Hammersmith Medicines Research Ltd. was scheduled to commence a trial of a potential COVID-19 vaccine when it was attacked by the Maze ransomware group on March 14, locking down its systems. When it resisted the hacking group’s demands, the latter published historic sensitive data on thousands of former patients who also happen to be clinical subjects in previous clinical trials involving Ebola and Alzheimer’s disease. Leaked publish data includes medical questionnaires, copies of passports, drivers’ licenses, and national insurance numbers of over 2,300 patients.
It would appear that criminal groups such as the Maze hacking group know no boundaries. In the middle of a global pandemic where already thousands have died, they group sought to exploit a clinical research center. What follows is a TrialSite News breakdown of this news published in various outlets including siliconANGLE.
Who is Hammersmith Medicines Research Ltd.?
Based in London, England, Hammersmith Medicines Research offers pharmaceutical sponsors deep clinical research experience with over 850 clinical trials completed since 1993. The organization works with biotech and pharmaceutical sponsors on early Phase I studies. The organization is one of the largest early-phase units in Europe (145 beds) offering full service for Phase I and early Phase II studies, from design to final close out. The center has been inspected many times by UK, European and the FDA for good clinical practices. In fact, the FDA recently inspected the facility with no findings.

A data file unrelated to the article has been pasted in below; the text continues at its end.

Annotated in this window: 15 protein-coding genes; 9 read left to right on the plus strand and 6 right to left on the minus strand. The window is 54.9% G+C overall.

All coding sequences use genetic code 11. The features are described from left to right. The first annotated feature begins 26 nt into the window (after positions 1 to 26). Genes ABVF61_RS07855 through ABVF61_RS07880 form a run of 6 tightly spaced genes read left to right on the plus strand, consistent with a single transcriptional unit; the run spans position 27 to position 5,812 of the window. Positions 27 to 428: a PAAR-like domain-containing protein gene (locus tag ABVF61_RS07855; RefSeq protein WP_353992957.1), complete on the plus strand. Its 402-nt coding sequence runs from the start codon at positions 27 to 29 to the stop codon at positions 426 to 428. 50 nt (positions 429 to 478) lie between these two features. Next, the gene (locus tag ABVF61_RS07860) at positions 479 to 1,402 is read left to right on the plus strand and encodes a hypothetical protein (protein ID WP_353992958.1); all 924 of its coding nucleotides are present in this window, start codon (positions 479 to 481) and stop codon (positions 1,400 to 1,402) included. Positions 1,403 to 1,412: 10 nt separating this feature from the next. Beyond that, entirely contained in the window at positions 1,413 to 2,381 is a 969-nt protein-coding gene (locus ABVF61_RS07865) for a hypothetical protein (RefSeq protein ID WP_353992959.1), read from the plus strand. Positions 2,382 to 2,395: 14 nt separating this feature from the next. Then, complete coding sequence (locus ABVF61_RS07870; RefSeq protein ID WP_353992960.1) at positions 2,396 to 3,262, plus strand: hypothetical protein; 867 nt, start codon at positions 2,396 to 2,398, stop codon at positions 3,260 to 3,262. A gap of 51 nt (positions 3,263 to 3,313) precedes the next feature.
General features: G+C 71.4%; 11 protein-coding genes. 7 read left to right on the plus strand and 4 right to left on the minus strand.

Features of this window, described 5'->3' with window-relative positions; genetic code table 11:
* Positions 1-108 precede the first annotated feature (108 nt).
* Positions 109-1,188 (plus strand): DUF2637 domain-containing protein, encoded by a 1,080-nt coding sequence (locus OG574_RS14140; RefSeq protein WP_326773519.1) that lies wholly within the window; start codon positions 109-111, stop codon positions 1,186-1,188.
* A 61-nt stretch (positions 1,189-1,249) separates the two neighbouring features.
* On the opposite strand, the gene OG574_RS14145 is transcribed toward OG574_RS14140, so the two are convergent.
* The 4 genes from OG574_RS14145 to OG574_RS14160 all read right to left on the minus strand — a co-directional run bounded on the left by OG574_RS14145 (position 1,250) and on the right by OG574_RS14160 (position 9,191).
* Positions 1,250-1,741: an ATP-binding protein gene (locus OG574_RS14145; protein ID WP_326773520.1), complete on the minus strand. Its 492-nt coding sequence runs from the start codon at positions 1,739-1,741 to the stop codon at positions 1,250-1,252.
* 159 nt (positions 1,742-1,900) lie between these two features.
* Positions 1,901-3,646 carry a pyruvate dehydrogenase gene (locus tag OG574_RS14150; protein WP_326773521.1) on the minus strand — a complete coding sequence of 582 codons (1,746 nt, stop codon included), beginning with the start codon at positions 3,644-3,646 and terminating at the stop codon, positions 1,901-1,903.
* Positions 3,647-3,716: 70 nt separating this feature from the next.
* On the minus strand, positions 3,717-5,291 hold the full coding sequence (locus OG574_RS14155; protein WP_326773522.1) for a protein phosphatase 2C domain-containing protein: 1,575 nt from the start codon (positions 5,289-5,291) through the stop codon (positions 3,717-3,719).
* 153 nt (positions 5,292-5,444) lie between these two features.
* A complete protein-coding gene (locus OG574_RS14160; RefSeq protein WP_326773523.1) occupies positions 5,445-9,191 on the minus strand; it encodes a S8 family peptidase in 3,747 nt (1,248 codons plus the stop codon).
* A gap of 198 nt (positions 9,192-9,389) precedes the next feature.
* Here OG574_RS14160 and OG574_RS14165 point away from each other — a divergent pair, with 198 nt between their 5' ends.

Hammersmith Medicines Research has completed studies involving Ebola and Alzheimer’s disease and was preparing to undertake COVID-19 studies.
What recently happened?
A criminal hacking group called Maze ransomware group infected the research site’s computer systems with malware and locked their systems down. The criminal group requested money and when Hammersmith didn’t oblige the hackers started publishing historic sensitive data concerning medical and personal information about thousands of former patients (also clinical trials subjects). Over 2,300 patient records have been compromised.
Is it true that Hackers were holding back during the COVID-19 pandemic?
No. There was chatter as reported in Computer Weekly but clearly criminals don’t care about anything other than illegally enriching themselves.
Who is the Maze ransomware group?
According to the FBI, the Maze group has been intensifying its operation since November 2019. Maze uses multiple methods to penetrate victims’ systems such as the creation of malicious look-a-like cryptocurrency sites and malspam campaigns impersonating government agencies and well-known security vendors. Once Maze penetrates the target and breaches their network, they exfiltrate the files before encrypting connected devices, systems, and networks. They then demand money from the victim. If they are not paid, they then release data publicly.
How can medical centers/research sites bolster defense?
According to security firms, such as Trend Micro, organizations need to update their IT/IS systems and applications to the latest versions so security software can be fully updated. Many healthcare organizations are conservative and tend to run on legacy platforms and that along with failing to patch underlying operating systems and other software applications, the systems remain like sitting ducks, highly vulnerable to ransomware.
Moreover, research sites can leverage the use of multi-factor authentication on all endpoints. Other strategies include backup and password policies, standard operating procedures around security, segmentation of systems and more.
Clinical research sites need to take computer/internet security very seriously. Make sure the appropriate expertise is retained to do vulnerability assessments to ensure that defenses are hardened.